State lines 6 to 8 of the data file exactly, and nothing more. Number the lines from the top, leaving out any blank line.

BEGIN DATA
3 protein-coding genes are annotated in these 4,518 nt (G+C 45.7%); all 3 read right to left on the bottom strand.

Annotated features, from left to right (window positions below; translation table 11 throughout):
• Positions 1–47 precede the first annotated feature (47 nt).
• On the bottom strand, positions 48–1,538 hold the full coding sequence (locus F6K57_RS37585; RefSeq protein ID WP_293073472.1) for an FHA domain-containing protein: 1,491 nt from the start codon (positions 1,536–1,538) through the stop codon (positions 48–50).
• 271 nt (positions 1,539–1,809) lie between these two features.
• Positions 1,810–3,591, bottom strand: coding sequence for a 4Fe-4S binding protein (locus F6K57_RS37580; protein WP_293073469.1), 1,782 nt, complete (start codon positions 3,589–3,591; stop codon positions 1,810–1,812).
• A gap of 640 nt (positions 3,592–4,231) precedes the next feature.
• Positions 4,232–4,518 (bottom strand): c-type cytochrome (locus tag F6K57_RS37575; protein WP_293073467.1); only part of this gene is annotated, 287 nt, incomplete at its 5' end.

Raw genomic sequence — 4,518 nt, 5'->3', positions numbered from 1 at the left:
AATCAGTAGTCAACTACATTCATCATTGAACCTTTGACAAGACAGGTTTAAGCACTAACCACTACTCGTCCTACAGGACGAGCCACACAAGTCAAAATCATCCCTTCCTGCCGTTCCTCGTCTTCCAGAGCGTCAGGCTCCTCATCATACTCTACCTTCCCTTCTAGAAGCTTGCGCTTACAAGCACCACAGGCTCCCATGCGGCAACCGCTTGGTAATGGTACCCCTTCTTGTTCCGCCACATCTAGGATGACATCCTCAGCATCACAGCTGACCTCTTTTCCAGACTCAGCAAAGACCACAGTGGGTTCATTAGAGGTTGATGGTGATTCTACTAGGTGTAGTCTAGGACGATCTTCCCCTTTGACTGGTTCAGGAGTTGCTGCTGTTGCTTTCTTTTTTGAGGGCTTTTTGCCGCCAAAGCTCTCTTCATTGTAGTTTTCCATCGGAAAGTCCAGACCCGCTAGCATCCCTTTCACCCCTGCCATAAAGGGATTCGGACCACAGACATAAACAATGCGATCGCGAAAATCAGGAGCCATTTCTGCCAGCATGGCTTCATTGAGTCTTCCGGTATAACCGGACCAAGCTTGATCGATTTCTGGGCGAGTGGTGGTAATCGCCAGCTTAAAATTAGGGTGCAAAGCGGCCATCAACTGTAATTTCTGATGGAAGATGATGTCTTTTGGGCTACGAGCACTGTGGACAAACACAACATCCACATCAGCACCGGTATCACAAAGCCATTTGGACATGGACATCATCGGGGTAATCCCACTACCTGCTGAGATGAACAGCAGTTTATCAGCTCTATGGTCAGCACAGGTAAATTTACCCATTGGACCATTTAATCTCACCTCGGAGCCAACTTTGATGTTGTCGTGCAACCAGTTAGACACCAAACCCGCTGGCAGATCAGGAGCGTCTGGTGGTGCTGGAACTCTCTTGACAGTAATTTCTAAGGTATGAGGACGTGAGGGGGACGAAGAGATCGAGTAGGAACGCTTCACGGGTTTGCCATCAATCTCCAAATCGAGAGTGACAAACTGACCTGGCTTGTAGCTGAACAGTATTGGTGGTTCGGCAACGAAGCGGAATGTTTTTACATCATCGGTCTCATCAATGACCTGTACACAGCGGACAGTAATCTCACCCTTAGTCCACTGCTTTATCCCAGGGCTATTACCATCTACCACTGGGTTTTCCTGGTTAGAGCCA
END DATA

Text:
• Positions 1,810–3,591, bottom strand: coding sequence for a 4Fe-4S binding protein (locus F6K57_RS37580; protein WP_293073469.1), 1,782 nt, complete (start codon positions 3,589–3,591; stop codon positions 1,810–1,812).
• A gap of 640 nt (positions 3,592–4,231) precedes the next feature.
• Positions 4,232–4,518 (bottom strand): c-type cytochrome (locus tag F6K57_RS37575; protein WP_293073467.1); only part of this gene is annotated, 287 nt, incomplete at its 5' end.